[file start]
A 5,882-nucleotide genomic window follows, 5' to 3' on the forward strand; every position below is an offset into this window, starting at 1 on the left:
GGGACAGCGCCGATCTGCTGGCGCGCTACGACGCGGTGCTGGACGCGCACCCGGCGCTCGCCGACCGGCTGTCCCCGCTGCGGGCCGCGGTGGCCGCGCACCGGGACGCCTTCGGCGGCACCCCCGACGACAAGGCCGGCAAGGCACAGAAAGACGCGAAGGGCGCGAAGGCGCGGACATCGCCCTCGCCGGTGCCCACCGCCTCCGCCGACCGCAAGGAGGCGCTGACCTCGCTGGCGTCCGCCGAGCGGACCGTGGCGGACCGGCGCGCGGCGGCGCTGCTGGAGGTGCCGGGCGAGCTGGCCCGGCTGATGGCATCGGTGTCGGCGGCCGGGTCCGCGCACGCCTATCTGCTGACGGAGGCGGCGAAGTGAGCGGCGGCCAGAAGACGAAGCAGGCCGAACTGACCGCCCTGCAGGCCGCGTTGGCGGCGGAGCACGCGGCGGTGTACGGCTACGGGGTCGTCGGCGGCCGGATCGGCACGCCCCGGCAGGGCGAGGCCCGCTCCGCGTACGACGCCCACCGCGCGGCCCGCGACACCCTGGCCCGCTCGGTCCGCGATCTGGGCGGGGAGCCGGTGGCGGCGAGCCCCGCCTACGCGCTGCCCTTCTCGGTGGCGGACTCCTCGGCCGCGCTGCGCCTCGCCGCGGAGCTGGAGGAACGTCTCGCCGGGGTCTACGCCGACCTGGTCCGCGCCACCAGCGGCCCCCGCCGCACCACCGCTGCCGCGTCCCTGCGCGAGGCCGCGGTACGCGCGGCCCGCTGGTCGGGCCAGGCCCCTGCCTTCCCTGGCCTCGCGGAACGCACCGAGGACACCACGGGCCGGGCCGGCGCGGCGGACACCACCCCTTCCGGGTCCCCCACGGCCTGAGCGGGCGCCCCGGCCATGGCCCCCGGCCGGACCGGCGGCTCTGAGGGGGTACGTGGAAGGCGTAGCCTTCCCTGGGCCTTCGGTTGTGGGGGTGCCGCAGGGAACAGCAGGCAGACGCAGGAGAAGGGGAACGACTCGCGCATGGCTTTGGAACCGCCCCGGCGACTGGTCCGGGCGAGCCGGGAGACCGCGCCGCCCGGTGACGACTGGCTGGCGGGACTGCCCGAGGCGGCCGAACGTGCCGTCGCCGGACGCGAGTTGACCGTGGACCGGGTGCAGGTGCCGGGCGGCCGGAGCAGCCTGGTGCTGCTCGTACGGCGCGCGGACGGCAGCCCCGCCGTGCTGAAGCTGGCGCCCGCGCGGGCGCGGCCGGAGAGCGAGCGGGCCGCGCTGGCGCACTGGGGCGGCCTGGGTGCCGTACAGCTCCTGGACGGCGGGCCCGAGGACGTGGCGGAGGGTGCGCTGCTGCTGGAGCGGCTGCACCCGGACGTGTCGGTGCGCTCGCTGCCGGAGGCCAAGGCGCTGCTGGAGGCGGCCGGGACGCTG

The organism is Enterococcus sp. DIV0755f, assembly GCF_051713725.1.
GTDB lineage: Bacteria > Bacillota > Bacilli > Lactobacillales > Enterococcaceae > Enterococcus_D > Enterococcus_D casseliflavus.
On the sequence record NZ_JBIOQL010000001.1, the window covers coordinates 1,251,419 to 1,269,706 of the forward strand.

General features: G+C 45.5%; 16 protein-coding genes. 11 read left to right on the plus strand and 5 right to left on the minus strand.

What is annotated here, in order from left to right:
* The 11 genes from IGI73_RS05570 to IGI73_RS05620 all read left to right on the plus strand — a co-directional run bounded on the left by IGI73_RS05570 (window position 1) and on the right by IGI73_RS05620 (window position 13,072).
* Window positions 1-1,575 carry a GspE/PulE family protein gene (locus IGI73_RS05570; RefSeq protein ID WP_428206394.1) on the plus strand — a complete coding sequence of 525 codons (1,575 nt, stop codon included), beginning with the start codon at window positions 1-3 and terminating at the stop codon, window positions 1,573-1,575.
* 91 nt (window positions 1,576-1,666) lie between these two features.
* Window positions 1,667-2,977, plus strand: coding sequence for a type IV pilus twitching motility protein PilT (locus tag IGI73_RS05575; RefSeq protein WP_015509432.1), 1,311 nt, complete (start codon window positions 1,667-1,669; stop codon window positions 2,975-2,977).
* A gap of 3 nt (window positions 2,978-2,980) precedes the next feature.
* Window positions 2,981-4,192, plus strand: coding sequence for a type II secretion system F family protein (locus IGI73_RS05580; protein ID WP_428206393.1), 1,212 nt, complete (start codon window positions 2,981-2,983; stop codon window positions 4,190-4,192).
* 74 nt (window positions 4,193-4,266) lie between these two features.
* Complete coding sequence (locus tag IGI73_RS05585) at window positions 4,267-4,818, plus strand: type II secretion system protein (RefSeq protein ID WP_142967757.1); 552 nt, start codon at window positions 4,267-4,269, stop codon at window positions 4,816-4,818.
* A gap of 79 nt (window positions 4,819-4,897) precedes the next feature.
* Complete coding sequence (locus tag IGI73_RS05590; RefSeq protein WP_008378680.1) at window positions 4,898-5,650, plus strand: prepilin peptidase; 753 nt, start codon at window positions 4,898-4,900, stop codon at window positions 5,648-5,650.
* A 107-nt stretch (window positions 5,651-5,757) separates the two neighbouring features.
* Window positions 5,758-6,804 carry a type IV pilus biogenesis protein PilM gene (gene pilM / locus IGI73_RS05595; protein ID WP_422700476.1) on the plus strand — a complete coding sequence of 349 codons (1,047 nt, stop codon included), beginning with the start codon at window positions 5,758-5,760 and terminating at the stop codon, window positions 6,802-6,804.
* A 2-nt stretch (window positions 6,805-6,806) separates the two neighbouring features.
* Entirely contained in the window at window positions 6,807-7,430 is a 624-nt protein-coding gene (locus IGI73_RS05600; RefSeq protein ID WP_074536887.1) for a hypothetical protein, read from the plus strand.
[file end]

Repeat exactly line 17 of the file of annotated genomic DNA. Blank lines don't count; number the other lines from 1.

* Complete coding sequence (locus tag IGI73_RS05590; RefSeq protein WP_008378680.1) at window positions 4,898-5,650, plus strand: prepilin peptidase; 753 nt, start codon at window positions 4,898-4,900, stop codon at window positions 5,648-5,650.